Background: Oral administration of autoantigens can slow the progression of beta-cell destruction in non-obese diabetic mice. We investigated whether oral administration of recombinant human insulin could protect residual beta-cell function in recent-onset type 1 diabetes.
Methods: We enrolled 131 autoantibody-positive diabetic patients aged 7-40 years within 2 weeks of diagnosis (no ketoacidosis at diagnosis, weight loss <10%, polyuria for <6 weeks). They were randomly assigned 2.5 mg or 7.5 mg oral insulin daily or placebo for 1 year, in addition to subcutaneous insulin therapy. Serum C-peptide concentrations were measured in the fasting state and after stimulation, to assess beta-cell function. Autoantibodies to beta-cell antigens were assayed. Analyses were by intention to treat.
Findings: Baseline C-peptide and haemoglobin A1c concentrations were similar in the three groups. During follow-up, there were no differences between the groups assigned 2.5 mg or 7.5 mg oral insulin or placebo in subcutaneous insulin requirements, haemoglobin A1c concentrations, or measurements of fasting (mean at 12 months 0.18 [SD 0.17], 0.17 [0.17], and 0.17 [0.12] nmol/L) or stimulated C-peptide concentrations (glucagon-stimulated 0.39 [0.38], 0.37 [0.39], and 0.33 [0.24] nmol/L; meal-stimulated 0.72 [0.60], 0.49 [0.49], and 0.57 [0.51 nmol/L]. Neither age nor C-peptide concentration at entry influenced treatment effects. No differences were seen in the time-course or titres of antibodies to insulin, glutamic acid decarboxylase, or islet antigen 2.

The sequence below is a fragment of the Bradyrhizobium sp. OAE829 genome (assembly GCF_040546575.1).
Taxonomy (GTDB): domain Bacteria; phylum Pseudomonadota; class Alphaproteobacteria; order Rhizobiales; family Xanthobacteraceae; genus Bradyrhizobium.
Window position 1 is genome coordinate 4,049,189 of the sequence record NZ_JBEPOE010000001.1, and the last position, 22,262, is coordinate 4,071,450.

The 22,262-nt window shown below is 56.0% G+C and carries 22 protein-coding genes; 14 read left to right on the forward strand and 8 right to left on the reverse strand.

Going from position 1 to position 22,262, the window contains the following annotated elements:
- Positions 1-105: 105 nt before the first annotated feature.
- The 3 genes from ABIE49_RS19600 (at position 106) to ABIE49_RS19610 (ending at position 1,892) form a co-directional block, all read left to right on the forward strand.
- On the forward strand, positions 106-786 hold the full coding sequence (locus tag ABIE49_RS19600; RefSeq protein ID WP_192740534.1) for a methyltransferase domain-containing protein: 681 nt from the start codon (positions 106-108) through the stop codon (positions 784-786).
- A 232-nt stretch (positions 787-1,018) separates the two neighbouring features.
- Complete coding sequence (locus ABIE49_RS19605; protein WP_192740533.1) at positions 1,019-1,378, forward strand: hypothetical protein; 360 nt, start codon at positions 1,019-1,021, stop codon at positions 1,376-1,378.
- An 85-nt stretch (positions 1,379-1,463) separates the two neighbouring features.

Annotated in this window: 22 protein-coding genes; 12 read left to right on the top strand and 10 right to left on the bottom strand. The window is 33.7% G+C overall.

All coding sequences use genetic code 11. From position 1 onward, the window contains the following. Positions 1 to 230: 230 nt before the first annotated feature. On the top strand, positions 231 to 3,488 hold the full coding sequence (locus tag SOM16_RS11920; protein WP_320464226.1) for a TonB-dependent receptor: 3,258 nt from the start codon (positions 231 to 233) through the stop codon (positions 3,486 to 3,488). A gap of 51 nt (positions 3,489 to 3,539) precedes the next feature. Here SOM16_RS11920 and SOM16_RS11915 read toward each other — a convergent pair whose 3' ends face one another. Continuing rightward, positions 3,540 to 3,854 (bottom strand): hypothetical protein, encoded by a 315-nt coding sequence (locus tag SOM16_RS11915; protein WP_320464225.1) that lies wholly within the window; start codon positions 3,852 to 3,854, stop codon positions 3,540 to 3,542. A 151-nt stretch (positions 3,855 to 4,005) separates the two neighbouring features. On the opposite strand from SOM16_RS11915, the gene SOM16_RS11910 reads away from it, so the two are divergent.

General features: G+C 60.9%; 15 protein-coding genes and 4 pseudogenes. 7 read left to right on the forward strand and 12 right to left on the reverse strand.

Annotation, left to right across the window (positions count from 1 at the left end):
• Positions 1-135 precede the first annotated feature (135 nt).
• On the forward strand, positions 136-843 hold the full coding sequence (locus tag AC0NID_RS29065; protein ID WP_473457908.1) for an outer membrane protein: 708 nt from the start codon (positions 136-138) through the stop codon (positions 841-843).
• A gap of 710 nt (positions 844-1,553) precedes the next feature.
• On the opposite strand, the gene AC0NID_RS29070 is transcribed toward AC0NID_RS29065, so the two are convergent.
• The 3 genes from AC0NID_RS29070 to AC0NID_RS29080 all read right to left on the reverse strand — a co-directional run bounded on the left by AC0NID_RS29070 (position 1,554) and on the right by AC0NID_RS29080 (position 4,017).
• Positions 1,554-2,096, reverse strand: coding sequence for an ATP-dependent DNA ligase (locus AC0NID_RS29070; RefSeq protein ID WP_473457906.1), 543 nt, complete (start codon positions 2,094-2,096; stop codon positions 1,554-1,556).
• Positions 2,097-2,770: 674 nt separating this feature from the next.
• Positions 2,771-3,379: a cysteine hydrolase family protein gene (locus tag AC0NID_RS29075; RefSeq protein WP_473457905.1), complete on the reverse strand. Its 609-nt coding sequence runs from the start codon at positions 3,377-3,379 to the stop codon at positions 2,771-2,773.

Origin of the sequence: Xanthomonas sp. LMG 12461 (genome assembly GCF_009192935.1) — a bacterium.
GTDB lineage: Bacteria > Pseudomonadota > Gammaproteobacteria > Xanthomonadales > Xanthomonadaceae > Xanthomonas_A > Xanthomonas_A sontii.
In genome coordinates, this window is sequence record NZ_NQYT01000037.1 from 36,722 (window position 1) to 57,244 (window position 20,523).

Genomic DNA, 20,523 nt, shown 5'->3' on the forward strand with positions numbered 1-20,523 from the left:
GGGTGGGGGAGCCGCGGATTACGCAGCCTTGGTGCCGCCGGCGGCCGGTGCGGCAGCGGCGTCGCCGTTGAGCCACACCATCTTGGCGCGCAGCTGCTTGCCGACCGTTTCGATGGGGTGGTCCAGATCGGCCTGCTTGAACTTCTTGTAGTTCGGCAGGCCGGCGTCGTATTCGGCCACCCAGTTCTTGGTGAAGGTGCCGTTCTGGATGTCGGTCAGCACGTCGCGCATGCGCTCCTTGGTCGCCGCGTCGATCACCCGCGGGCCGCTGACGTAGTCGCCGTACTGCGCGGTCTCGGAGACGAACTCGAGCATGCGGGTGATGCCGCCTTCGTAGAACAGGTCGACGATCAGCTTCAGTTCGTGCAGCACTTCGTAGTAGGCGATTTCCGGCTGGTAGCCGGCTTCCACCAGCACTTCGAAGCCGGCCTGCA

Interpretation: At the doses used in this trial, oral administration of insulin initiated at clinical onset of type 1 diabetes did not prevent the deterioration of beta-cell function.